Did you know that if you read 15 minutes a day, you will read over one million words per year?
VOCABULARY @ HIGH SCHOOL
High School scholars are exposed to a plethora of vocabulary through:
- Using vocabulary in speaking
- Using vocabulary words in sentences
- Using vocabulary in context
- Using vocabulary knowledge for effective reading
- Using vocabulary knowledge for effective writing purposes
For those of our students taking SATs or AP English or IGCSE/GCSE exams – whatever question, a candidate chooses – vocabulary will need to be appropriate. Through using language imaginatively, so that it seems original, a student can be rewarded with high marks.
As an experienced GCSE and IGCSE Examiner at English Literature and English Language respectively, I am permitted to give full marks to written essays that meet the highest grade descriptors of the mark scheme.
Certainly, correct use of vocabulary is essential in any High School class. Whether an English Teacher uses a traditional vocabulary programme through visual techniques – flash cards, wall charts, realia, visual techniques, using illustrative situations like synonyms; or modern methods which highlight a student-centred approach focusing on individual students, group work or paired work, vocabulary remains a cog in High School English lessons. Why?
Of particular concern to educators is the development of academic language. Although we learn oral language that enables us to speak to one another fairly easily, learning academic language is more complex because it involves abstract literacy tasks and language not customarily used in oral speech. Academic language is a second language, because all literate people must learn it to enable them to access academic content.
Direct vocabulary instruction is essential, but research indicates that students with well-developed vocabulary learn many more words indirectly through reading than from instruction (Cunningham & Stanovich, 2001). Two strategies that encourage children to read widely and deeply are to provide an array of reading materials that capitalize on their interests and to set aside time for reading during the school day and at home (Trelease, 2006). Conversations about their reading with adults and peers also strengthen students’ word learning (Biemiller & Boote, 2006).
HIGH SCHOOL STUDENTS use vocabulary in a variety of ways: for writing purposes; in their everyday speech in both formal and informal situation. In all cases, students must learn to use vocabulary suited to purpose and audience. For instance, if you are writing a business letter, the language should be formal. On the other hand, a letter written to friends or relatives might be informal. In all cases, a student is never encouraged to use text language in all academic circles.
The typical 21st century high school student communicates via email and text message. Consequently, many of today’s high school students need to find ways to expand their vocabulary skills. High school students who want to learn how to improve vocabulary skills, can start by making the decision to read more. It’s best if students choose books and magazines that interest them. If the reading material interests them, they are more likely to maintain the reading habit.
It is the level and style of writing and should be appropriate for the situation one is in. The appropriate language register tends to depend mostly on the 4 W’s scenario:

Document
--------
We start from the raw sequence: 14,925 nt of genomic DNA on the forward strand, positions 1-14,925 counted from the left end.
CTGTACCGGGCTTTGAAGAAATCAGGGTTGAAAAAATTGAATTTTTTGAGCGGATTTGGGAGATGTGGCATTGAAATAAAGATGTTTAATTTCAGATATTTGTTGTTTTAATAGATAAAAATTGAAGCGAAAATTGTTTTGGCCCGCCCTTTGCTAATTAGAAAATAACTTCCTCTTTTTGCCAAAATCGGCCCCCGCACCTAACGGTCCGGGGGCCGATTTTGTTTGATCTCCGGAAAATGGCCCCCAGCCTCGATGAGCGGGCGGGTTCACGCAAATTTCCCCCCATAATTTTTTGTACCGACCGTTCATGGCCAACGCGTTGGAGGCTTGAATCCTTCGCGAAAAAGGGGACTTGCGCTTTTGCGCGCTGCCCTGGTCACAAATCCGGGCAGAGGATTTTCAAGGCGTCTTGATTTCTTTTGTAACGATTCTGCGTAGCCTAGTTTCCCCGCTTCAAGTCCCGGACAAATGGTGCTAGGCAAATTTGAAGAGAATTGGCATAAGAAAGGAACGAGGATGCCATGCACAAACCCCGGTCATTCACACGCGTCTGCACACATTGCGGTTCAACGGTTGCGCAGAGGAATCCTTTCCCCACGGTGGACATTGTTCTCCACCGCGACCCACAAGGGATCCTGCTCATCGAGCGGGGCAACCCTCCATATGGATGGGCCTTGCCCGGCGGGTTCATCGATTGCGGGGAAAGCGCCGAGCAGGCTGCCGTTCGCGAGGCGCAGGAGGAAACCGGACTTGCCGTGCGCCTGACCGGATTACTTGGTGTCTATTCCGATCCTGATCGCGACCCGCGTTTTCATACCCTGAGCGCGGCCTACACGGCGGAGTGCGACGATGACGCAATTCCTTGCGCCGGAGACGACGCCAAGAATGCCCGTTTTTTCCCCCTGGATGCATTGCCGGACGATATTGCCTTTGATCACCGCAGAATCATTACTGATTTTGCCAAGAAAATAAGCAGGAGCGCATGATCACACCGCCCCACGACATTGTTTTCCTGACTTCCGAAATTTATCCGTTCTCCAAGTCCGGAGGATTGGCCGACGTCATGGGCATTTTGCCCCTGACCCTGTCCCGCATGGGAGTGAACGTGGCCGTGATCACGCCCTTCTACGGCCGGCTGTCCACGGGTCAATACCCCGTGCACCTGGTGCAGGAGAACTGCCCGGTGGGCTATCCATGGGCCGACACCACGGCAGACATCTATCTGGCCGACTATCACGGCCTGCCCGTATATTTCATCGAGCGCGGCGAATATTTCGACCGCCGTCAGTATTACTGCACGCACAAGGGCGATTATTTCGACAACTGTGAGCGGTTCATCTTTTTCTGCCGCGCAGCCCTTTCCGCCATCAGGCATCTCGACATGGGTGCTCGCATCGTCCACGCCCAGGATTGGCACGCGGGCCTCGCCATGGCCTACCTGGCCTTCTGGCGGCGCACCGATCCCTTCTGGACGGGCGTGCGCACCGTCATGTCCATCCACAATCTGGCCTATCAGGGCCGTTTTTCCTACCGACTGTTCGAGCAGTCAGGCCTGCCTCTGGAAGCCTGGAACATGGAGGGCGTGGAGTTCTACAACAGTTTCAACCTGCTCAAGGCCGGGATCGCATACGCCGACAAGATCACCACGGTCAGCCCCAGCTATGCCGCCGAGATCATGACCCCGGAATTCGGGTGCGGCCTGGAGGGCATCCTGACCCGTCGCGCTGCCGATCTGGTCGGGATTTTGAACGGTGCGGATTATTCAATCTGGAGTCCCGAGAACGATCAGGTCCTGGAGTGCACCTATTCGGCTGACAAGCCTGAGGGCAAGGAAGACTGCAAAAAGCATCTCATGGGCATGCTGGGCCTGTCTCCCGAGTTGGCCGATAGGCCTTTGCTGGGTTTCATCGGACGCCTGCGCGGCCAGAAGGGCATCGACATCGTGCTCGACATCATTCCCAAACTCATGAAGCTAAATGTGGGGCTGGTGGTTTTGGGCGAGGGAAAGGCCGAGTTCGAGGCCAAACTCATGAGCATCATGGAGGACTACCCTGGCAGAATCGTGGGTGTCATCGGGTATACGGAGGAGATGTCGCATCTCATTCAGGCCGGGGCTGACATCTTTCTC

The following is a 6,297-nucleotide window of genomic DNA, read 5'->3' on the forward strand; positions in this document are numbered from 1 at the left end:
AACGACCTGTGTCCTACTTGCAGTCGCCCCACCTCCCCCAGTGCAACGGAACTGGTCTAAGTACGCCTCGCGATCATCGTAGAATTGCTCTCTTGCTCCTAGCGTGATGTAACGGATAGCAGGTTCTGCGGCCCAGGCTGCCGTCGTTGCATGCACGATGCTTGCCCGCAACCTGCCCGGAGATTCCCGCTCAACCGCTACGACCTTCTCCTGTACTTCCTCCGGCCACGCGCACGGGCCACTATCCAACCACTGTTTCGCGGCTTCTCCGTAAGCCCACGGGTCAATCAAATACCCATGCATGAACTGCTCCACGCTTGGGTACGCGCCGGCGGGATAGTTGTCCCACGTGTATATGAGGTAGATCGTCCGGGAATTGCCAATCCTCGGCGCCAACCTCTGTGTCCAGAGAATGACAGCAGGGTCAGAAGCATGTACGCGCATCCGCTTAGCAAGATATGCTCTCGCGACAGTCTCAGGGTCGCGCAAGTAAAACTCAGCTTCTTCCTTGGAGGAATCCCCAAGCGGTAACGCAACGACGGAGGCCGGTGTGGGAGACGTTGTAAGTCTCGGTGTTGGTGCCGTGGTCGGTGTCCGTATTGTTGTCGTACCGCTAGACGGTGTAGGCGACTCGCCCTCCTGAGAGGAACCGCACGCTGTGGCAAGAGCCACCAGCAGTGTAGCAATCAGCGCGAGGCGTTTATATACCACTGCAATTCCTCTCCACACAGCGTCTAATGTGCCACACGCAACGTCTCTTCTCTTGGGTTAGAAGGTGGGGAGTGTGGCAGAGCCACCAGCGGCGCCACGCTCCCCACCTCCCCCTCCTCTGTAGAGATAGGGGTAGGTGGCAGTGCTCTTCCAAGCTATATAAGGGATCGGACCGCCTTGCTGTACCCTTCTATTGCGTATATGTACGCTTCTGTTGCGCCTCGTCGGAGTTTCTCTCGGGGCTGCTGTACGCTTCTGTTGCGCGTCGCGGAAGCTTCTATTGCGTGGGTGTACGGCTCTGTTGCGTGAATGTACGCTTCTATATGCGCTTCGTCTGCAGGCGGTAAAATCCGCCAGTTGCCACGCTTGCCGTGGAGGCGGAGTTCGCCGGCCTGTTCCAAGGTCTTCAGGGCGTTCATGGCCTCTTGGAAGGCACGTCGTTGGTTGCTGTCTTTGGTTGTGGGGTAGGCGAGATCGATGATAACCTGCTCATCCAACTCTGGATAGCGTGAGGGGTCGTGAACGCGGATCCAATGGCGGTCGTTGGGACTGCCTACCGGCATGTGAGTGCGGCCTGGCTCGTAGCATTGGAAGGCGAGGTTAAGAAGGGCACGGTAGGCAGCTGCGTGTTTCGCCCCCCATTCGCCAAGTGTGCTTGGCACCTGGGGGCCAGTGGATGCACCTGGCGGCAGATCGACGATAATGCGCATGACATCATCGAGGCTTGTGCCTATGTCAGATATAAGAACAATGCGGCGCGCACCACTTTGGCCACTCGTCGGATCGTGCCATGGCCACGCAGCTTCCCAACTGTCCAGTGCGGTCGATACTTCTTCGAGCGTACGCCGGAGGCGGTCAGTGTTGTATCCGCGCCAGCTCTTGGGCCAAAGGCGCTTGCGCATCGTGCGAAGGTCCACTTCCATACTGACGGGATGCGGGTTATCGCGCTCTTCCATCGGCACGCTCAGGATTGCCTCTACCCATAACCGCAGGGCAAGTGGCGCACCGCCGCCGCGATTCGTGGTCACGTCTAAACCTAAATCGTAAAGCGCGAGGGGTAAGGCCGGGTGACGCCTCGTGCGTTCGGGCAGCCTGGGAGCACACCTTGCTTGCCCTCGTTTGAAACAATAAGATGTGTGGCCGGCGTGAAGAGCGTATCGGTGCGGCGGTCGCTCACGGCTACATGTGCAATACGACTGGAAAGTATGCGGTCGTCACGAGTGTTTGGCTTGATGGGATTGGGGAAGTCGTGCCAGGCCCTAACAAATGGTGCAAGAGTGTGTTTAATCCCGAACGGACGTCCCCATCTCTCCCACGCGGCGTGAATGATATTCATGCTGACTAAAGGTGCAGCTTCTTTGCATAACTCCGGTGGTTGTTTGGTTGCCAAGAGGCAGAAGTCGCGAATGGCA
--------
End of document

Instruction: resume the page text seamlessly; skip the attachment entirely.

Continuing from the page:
- The audience (Who?)
- The topic (What?)
- The purpose (Why?)
- Location (Where?)
LANGUAGE REGISTER is the level of formality with which you speak. Different situations and people call for different registers. In short, the language register determines the vocabulary structure and some grammatical usage of any given writing task.
There are five language registers or styles we are all exposed to in our writing tasks:
- Formal Register: It is mainly appropriate for professional writing, as in speeches, e.g. sermons or announcements; letters to your boss or strangers.
- Informal Register: This is also called casual or intimate register used by peers or friends. It is conversational in nature, as in slang or colloquialisms and spoken by buddies, teammates, email chats and text messages, or letters to friends.
- Static Register: This type of register rarely or never changes. It is “frozen” in time and content. The common examples include the Lord’s Prayer, the laws passed by governments, bibliography/reference.
- Consultative Register: This is a standard form of communication where users engage in mutually formal and according to societal expectations. It uses professional discourse as in teacher and student situation; when strangers meet, or a lawyer and a client.
- Intimate Register: It is private in nature reserved for close family members or intimate people. The husband and wife, or parent and children conversations are good examples.
SIMPLE WAYS TO EARN WIDE VOCABULARY
The core to earning a top grade mark involves the mastery of an array of skills, chief among which is using extensive vocabulary. This means students must never ever try to make their writing look more academic by using “clever” words for their own sake. Instead, always understand that there is a difference between a person’s passive vocabulary (the words s/he understands) and a person’s active vocabulary (the words s/he actually uses).
To overcome this dilemma, students must be encouraged to:
- Avoid repetition and aim for variety. For example, replacing the word “serious” with “grave” or “important”. Something bad may be replaced by such words “terrible, awful, tragic, mind-numbing, shattering, and cataclysmic”.